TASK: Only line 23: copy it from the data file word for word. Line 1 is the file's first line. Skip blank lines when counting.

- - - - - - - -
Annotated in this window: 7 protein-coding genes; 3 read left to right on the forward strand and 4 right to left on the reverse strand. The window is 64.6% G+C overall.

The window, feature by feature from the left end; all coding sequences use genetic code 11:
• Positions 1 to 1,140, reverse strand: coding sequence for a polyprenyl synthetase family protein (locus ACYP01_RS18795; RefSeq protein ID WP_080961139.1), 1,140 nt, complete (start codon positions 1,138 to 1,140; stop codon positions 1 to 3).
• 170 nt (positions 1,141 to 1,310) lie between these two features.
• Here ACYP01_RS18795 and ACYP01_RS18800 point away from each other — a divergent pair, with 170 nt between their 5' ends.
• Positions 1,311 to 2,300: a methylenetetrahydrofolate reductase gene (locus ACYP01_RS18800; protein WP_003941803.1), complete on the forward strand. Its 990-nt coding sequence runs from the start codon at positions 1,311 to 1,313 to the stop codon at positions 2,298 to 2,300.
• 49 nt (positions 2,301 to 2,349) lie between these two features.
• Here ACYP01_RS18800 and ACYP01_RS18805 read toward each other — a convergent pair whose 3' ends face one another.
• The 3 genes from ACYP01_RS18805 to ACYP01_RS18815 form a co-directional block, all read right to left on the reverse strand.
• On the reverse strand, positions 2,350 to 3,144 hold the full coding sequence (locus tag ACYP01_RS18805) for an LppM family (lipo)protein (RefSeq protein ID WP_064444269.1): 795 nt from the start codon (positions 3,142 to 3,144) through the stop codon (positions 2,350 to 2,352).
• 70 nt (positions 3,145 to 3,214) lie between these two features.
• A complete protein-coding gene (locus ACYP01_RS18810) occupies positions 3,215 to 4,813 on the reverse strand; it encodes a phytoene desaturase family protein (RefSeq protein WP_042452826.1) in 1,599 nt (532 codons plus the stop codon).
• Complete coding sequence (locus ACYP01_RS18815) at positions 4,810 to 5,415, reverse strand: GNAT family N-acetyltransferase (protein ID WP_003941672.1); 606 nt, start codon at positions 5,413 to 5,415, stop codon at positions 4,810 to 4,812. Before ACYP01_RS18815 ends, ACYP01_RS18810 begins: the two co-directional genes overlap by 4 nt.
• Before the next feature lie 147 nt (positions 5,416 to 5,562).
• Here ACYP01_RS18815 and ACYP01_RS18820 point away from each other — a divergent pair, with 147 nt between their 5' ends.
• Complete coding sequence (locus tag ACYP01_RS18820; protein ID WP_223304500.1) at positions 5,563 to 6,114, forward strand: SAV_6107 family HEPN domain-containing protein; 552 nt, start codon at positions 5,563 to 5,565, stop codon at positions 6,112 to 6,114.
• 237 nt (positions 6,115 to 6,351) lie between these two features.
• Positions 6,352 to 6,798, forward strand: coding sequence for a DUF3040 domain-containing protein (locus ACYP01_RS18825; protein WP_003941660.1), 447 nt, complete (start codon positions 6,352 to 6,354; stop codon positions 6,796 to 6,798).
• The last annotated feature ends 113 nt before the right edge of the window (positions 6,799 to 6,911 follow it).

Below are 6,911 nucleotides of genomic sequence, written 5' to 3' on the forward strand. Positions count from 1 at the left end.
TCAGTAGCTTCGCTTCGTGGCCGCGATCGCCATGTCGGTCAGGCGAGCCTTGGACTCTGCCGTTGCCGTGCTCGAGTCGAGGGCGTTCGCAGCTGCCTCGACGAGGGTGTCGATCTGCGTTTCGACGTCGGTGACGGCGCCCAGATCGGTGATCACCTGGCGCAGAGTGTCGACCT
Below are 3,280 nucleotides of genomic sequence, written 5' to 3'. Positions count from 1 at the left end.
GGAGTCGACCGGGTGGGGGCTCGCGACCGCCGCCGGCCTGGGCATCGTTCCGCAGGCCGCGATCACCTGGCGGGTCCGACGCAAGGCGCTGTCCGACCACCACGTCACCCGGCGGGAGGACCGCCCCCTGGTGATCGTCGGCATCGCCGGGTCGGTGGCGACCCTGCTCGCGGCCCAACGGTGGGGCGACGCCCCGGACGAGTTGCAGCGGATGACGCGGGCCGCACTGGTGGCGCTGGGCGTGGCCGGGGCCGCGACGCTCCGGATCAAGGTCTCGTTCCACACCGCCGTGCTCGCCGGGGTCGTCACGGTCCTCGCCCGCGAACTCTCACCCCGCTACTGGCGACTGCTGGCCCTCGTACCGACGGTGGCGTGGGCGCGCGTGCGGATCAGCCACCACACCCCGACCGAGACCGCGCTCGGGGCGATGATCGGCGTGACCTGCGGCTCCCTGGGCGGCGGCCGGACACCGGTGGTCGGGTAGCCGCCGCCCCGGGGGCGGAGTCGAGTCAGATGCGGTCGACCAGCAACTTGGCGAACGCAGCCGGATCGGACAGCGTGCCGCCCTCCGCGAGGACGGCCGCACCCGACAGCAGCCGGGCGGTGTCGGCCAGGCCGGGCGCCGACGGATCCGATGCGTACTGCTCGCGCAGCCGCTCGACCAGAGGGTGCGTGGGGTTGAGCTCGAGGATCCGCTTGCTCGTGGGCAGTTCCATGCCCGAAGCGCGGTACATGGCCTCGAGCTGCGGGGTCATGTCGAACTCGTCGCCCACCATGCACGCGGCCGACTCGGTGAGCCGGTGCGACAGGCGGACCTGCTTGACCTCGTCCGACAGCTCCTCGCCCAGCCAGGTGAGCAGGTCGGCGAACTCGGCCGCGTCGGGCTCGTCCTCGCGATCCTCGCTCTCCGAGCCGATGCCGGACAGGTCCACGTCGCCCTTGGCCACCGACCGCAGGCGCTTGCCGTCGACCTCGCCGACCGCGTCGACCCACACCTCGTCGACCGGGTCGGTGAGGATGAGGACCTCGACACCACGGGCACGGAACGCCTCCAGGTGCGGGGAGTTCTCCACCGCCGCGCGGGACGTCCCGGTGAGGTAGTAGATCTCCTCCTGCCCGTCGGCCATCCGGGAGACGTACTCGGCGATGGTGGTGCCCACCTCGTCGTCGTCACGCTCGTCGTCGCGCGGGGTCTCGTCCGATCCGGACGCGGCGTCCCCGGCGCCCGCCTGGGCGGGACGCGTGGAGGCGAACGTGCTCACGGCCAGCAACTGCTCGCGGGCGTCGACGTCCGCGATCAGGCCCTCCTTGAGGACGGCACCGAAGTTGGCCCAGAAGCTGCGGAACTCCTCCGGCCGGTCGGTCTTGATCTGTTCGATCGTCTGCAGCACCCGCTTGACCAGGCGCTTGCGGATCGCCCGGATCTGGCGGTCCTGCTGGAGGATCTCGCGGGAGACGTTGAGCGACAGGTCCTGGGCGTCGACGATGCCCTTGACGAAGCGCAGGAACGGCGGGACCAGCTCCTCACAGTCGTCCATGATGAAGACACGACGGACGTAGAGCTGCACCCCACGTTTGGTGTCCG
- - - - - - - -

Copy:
GGAGTCGACCGGGTGGGGGCTCGCGACCGCCGCCGGCCTGGGCATCGTTCCGCAGGCCGCGATCACCTGGCGGGTCCGACGCAAGGCGCTGTCCGACCACCACGTCACCCGGCGGGAGGACCGCCCCCTGGTGATCGTCGGCATCGCCGGGTCGGTGGCGACCCTGCTCGCGGCCCAACGGTGGGGCGACGCCCCGGACGAGTTGCAGCGGATGACGCGGGCCGCACTGGTGGCGCTGGGCGTGGCCGGGGCCGCGACGCTCCGGATCAAGGTCTCGTTCCACACCGCCGTGCTCGCCGGGGTCGTCACGGTCCTCGCCCGCGAACTCTCACCCCGCTACTGGCGACTGCTGGCCCTCGTACCGACGGTGGCGTGGGCGCGCGTGCGGATCAGCCACCACACCCCGACCGAGACCGCGCTCGGGGCGATGATCGGCGTGACCTGCGGCTCCCTGGGCGGCGGCCGGACACCGGTGGTCGGGTAGCCGCCGCCCCGGGGGCGGAGTCGAGTCAGATGCGGTCGACCAGCAACTTGGCGAACGCAGCCGGATCGGACAGCGTGCCGCCCTCCGCGAGGACGGCCGCACCCGACAGCAGCCGGGCGGTGTCGGCCAGGCCGGGCGCCGACGGATCCGATGCGTACTGCTCGCGCAGCCGCTCGACCAGAGGGTGCGTGGGGTTGAGCTCGAGGATCCGCTTGCTCGTGGGCAGTTCCATGCCCGAAGCGCGGTACATGGCCTCGAGCTGCGGGGTCATGTCGAACTCGTCGCCCACCATGCACGCGGCCGACTCGGTGAGCCGGTGCGACAGGCGGACCTGCTTGACCTCGTCCGACAGCTCCTCGCCCAGCCAGGTGAGCAGGTCGGCGAACTCGGCCGCGTCGGGCTCGTCCTCGCGATCCTCGCTCTCCGAGCCGATGCCGGACAGGTCCACGTCGCCCTTGGCCACCGACCGCAGGCGCTTGCCGTCGACCTCGCCGACCGCGTCGACCCACACCTCGTCGACCGGGTCGGTGAGGATGAGGACCTCGACACCACGGGCACGGAACGCCTCCAGGTGCGGGGAGTTCTCCACCGCCGCGCGGGACGTCCCGGTGAGGTAGTAGATCTCCTCCTGCCCGTCGGCCATCCGGGAGACGTACTCGGCGATGGTGGTGCCCACCTCGTCGTCGTCACGCTCGTCGTCGCGCGGGGTCTCGTCCGATCCGGACGCGGCGTCCCCGGCGCCCGCCTGGGCGGGACGCGTGGAGGCGAACGTGCTCACGGCCAGCAACTGCTCGCGGGCGTCGACGTCCGCGATCAGGCCCTCCTTGAGGACGGCACCGAAGTTGGCCCAGAAGCTGCGGAACTCCTCCGGCCGGTCGGTCTTGATCTGTTCGATCGTCTGCAGCACCCGCTTGACCAGGCGCTTGCGGATCGCCCGGATCTGGCGGTCCTGCTGGAGGATCTCGCGGGAGACGTTGAGCGACAGGTCCTGGGCGTCGACGATGCCCTTGACGAAGCGCAGGAACGGCGGGACCAGCTCCTCACAGTCGTCCATGATGAAGACACGACGGACGTAGAGCTGCACCCCACGTTTGGTGTCCG